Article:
I love juicing! It’s a refreshing and easy way to consume alkalizing nutrients, and it’s a great way to use up produce that would otherwise go wasted. However, there are a few caveats when it comes to juicing. When done in the right quantity, in the right way, and at the right time, it can be very restorative and beneficial to health.
I get a lot of questions on juicing from my patients, and here’s what I tell them.
· Overemphasis on one thing is never healthy, and the same thing can be applied to juicing. Juicing should never be the majority of your calories.
· Juicing is an easy way to get nutrients from fruits and vegetables in a concentrated quantity, and in a refreshing, alkalizing, detoxifying, nutrient-rich way.
· However, approach juicing like taking supplements; it is supplemental, but should not be the cornerstone of your nutrition. Therefore, it shouldn’t ever replace eating vegetables and fruits.
· Try to avoid using juice as a meal replacement.
· Diversify the types of vegetables and fruits used when juicing. This ensures you get a variety of micronutrients from a variety of vegetables and fruits. For example, kale has many different nutrients than spinach or broccoli; but they all each have their strengths and should be rotated accordingly in your juicing routine.
· Fresh, organic produce is best to gain the most nutrients and avoid exposure to chemicals. If you’re unable to purchase organic produce, at least aim to purchase the Dirty Dozen organic.
· To get kids to enjoy juicing, blend frozen wild blueberries to give it extra flavor.
· Be very careful not to juice too many fruits and starchy vegetables (sweet potatoes, parsnips, etc.), as they can produce a significant amount of sugar. This creates an inflammatory response that negates the health benefits of juicing in the first place! Stick to one fruit or less, and one starchy vegetable or less, and use non-starchy vegetables (greens, leafy greens, peppers, etc.) as the bulk of your juice.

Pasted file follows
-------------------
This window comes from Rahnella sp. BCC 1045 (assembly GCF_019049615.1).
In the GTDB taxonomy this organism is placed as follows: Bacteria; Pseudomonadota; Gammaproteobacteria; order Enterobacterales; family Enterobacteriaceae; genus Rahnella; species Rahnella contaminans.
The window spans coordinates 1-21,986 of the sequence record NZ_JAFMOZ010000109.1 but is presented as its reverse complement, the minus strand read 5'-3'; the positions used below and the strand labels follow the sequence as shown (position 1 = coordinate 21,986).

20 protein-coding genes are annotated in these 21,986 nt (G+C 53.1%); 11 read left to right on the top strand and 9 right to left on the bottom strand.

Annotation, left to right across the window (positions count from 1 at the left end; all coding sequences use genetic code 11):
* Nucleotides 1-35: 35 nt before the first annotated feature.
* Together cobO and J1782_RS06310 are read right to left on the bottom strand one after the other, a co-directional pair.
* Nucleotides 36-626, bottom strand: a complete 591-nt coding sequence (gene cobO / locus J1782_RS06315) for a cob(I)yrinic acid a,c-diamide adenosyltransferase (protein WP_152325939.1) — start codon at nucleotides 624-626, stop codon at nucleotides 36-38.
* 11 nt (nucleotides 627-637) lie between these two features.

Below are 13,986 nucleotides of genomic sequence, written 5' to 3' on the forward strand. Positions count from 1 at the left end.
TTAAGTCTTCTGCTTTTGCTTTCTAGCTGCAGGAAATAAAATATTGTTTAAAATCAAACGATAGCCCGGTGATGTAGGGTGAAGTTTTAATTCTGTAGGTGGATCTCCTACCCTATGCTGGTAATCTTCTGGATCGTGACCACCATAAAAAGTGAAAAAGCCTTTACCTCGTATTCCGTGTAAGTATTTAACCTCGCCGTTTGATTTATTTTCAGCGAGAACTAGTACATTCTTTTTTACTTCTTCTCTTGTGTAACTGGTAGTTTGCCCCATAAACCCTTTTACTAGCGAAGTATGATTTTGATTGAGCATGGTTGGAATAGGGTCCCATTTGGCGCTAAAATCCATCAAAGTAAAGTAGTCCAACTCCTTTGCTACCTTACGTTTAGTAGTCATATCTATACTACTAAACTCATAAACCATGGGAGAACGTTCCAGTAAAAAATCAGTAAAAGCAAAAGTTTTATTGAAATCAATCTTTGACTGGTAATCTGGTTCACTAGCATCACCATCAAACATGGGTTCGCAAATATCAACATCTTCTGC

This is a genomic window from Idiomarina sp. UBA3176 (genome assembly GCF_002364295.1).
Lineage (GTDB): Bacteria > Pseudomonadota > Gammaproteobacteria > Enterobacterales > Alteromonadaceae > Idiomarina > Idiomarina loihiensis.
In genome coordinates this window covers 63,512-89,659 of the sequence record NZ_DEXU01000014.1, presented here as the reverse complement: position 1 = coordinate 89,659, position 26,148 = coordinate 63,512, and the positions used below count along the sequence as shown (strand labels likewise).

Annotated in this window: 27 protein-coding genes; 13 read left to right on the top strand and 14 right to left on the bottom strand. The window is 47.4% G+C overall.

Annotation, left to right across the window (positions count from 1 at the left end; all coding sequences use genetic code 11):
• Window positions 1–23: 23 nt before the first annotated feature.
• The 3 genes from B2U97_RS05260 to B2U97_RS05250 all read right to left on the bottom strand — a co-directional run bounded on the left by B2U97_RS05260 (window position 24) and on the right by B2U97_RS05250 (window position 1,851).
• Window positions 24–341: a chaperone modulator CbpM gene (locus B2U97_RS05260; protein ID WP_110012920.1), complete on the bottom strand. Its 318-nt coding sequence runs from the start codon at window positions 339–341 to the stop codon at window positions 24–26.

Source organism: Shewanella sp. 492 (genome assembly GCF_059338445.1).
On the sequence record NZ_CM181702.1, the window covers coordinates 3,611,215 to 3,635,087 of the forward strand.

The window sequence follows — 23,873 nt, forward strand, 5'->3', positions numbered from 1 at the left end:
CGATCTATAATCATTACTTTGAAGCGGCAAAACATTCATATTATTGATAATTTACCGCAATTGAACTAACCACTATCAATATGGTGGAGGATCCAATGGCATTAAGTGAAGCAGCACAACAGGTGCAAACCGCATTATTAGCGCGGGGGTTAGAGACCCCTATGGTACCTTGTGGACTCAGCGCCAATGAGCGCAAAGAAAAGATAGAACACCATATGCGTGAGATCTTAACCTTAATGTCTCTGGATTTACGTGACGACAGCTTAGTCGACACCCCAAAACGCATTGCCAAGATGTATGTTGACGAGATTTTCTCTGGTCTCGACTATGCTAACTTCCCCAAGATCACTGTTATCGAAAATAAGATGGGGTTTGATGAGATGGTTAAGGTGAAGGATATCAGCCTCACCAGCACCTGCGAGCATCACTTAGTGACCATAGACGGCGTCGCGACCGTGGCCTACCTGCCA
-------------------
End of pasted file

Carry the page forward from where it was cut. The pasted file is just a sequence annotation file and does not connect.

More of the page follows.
· To add nutrients and decrease the glycemic index, don’t be afraid to add a plant-based source of protein, such as Vega Sport or Ultra Meal from Nature’s Remedies, and healthy fats to your juice. For children, Kinder Support is a great plant-based protein, and it acts as a prebiotic at the same time, providing nutrients for the probiotics, or “good” bugs, in the gut. Great sources of healthy fats include olive oil, flaxseed or flaxseed oil, coconut oil, and avocado.
· I never use juicing as a sole vehicle for detoxification. I’ve seen a lot of patients go into a “healing crisis” when this is attempted, where they have headaches, fatigue, and other issues. This is not a “healing crisis,” though; it’s detoxification gone wrong where toxic particles have been lodged loose from fat cells, but have no adequate way to escape the body. This causes a redistribution of toxicity and inflammation, which can take a tremendous amount of energy and time to repair.
· Aim for drinking no more than 6 ounces at a time, and drink it slowly. It is food, after all, and should still be “chewed” for a bit in the mouth before swallowing to aid in digestion.
· If you do make extra juice, squeeze lemon juice in it as a preservative, and refrigerate in a closed, airtight container to preserve the nutrients, preferably a glass container.
· It’s best to juice WITH food rather than solely alone to mitigate the blood sugar raising effects. Therefore, do not juice first in the morning.
· Also, do not juice right before bed, because it provides too much energy and has the tendency of waking people two hours after going to bed.
· Aim to drink it within 30 minutes of making it to gain the highest quality and quantity of nutrients.
Enjoy the alkalizing benefits of juicing! Just be sure to diversify and do it in moderation.